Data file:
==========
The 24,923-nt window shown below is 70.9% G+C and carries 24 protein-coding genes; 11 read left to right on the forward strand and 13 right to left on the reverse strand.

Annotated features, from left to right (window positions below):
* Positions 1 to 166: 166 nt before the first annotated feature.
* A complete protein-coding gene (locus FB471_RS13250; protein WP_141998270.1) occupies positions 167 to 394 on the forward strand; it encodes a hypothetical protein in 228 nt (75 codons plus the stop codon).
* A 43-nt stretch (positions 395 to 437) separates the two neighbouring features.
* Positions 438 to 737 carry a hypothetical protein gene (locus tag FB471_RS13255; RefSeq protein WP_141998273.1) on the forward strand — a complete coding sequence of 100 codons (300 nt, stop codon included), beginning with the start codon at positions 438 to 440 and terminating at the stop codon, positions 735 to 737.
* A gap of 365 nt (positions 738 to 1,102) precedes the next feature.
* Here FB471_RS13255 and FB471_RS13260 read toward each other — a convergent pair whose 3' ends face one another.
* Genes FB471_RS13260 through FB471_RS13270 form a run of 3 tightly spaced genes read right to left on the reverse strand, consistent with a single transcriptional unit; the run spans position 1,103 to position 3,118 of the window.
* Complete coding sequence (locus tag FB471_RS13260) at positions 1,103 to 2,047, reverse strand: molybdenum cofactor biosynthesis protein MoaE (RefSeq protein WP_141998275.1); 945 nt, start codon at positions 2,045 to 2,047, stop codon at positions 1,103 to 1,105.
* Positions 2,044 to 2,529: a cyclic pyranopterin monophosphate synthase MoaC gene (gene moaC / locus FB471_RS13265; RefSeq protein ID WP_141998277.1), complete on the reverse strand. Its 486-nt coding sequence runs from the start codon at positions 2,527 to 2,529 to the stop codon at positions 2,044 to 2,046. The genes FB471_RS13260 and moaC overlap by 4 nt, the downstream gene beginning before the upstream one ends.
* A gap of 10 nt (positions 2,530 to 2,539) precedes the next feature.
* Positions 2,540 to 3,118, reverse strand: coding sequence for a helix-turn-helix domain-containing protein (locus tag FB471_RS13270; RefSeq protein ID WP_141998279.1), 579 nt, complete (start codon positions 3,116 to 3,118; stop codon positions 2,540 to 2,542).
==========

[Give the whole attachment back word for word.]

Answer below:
The 24,923-nt window shown below is 70.9% G+C and carries 24 protein-coding genes; 11 read left to right on the forward strand and 13 right to left on the reverse strand.

Annotated features, from left to right (window positions below):
* Positions 1 to 166: 166 nt before the first annotated feature.
* A complete protein-coding gene (locus FB471_RS13250; protein WP_141998270.1) occupies positions 167 to 394 on the forward strand; it encodes a hypothetical protein in 228 nt (75 codons plus the stop codon).
* A 43-nt stretch (positions 395 to 437) separates the two neighbouring features.
* Positions 438 to 737 carry a hypothetical protein gene (locus tag FB471_RS13255; RefSeq protein WP_141998273.1) on the forward strand — a complete coding sequence of 100 codons (300 nt, stop codon included), beginning with the start codon at positions 438 to 440 and terminating at the stop codon, positions 735 to 737.
* A gap of 365 nt (positions 738 to 1,102) precedes the next feature.
* Here FB471_RS13255 and FB471_RS13260 read toward each other — a convergent pair whose 3' ends face one another.
* Genes FB471_RS13260 through FB471_RS13270 form a run of 3 tightly spaced genes read right to left on the reverse strand, consistent with a single transcriptional unit; the run spans position 1,103 to position 3,118 of the window.
* Complete coding sequence (locus tag FB471_RS13260) at positions 1,103 to 2,047, reverse strand: molybdenum cofactor biosynthesis protein MoaE (RefSeq protein WP_141998275.1); 945 nt, start codon at positions 2,045 to 2,047, stop codon at positions 1,103 to 1,105.
* Positions 2,044 to 2,529: a cyclic pyranopterin monophosphate synthase MoaC gene (gene moaC / locus FB471_RS13265; RefSeq protein ID WP_141998277.1), complete on the reverse strand. Its 486-nt coding sequence runs from the start codon at positions 2,527 to 2,529 to the stop codon at positions 2,044 to 2,046. The genes FB471_RS13260 and moaC overlap by 4 nt, the downstream gene beginning before the upstream one ends.
* A gap of 10 nt (positions 2,530 to 2,539) precedes the next feature.
* Positions 2,540 to 3,118, reverse strand: coding sequence for a helix-turn-helix domain-containing protein (locus tag FB471_RS13270; RefSeq protein ID WP_141998279.1), 579 nt, complete (start codon positions 3,116 to 3,118; stop codon positions 2,540 to 2,542).